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Customer Reviews for Orbis Books Flannery O'Connor: Spiritual Writings

Orbis Books Flannery O'Connor: Spiritual Writings

(PUBOrbis)Using brutal irony and humor, O'Connor wrote of society's outcasts: the deformed, freaks, and Baptist healers. To the hard of hearing you must shout and for the almost blind you must draw large and startling figures. Well-chosen excerpts from her fiction and collected letters. 160 pages, softcover.
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Customer Reviews for Flannery O'Connor: Spiritual Writings
Review 1 for Flannery O'Connor: Spiritual Writings
Overall Rating: 
5 out of 5
5 out of 5

A Wonderful Compilation

Date:July 13, 2011
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The Reformed Reader
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Book Reflections
I wanted to begin my review with Book Reflections because I believe most people will not take the time to read a book review of a biography/Compilation of writings of an author that they have never heard of it. Another reason I begin this way is because many of those who may take the time to read her may dismiss her because she was a Catholic. O’Connor has a great deal to teach us in regards to the difficulty of grace. O’Connor’s writings will provoke conversation, discussion, and deep thought. O’Connor’s stories will stick with you and challenge your interpretation of reality. O’Connor also has many lessons to teach aspiring authors. O’Connor takes writing and the thoughts behind writing to a level that most will never reach. I highly encourage you to buy everything that you can of O’Connor. Many of O’Connor’s short stories are available for free online. Pick up and read!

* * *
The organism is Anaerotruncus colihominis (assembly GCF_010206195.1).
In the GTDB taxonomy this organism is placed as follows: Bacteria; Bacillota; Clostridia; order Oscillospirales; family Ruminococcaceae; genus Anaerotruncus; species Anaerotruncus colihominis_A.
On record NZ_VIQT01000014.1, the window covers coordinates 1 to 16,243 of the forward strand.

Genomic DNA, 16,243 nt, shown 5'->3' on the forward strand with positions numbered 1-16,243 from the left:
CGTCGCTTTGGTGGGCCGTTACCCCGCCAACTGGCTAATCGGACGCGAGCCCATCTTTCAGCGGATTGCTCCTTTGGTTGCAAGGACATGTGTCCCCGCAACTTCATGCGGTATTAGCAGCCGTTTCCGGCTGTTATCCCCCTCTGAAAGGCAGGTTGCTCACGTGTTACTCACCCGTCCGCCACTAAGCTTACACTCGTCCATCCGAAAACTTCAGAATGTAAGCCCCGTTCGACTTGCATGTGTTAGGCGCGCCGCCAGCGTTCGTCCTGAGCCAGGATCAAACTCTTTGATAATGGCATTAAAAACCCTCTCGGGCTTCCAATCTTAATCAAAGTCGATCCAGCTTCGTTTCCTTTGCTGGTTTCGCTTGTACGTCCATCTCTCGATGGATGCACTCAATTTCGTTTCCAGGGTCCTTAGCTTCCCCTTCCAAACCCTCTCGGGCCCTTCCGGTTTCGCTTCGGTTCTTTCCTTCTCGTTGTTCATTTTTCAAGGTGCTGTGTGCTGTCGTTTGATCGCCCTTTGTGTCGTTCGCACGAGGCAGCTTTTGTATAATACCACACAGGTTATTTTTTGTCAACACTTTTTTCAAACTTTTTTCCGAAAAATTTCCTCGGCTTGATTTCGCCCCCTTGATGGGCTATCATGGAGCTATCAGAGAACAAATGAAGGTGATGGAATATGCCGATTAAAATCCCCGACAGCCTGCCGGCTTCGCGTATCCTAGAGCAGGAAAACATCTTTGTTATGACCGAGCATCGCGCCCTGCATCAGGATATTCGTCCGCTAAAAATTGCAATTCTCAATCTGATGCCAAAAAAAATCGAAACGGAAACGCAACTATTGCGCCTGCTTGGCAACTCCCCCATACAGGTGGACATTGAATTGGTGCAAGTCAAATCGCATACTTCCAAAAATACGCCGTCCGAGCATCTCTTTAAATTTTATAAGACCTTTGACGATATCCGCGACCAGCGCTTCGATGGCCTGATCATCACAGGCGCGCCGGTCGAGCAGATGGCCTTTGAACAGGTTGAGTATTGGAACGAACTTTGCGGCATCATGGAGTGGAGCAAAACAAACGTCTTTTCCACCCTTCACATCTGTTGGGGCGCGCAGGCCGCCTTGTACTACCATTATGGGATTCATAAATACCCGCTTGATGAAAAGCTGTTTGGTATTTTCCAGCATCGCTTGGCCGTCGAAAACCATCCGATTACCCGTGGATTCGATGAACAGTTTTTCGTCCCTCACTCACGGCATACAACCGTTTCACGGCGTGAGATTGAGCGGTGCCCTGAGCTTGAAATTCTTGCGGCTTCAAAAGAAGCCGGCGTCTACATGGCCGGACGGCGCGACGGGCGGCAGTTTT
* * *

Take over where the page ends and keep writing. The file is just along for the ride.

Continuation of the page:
Book Review
Robert Ellsberg does a fantastic job of bringing together Flannery O’Connor’s Spiritual Writings. Ellsberg pulls from various stories, letters, articles, and essays by O’Connor (e.g. Mystery & Manners, Wise Blood, The Presence of Grace, ect). The book covers that which influenced O’Connor, in her own words. The book also demonstrates O’Connor’s influence and necessity of the church within her writing. Finally, and most importantly the book demonstrates O”Connor’s contribution to writing itself. O’Connor is worth reading, even if you only read her Mystery and Manners. Mystery and Manner is a book about how to write. O’Connor will cause you to take the next step into the lives of the characters, which you may be writing about. Large chunks of Mystery and Manners can be found throughout the book. If you have never read O’Conner this is a great introduction to her works. Richard Giannone writes the introduction to the book giving the reader a thorough back to the life of Flannery. Giannone also does an exceptional job introducing her works and allowing the reader to see the context of her writing. From the introduction the reader leaves well equipped to take on O’Conner’s works as a whole. Upon completion of each chapter you feel like you are left with a theatrical teaser and longing for more. Ellsberg also does a great job bringing O’Conner’s lasting quotes to the forefront throughout the summary.
Publisher: Orbis Books
Publication Date:2003
Pages: 173
Binding Type: Paperback
Book Grade: B+
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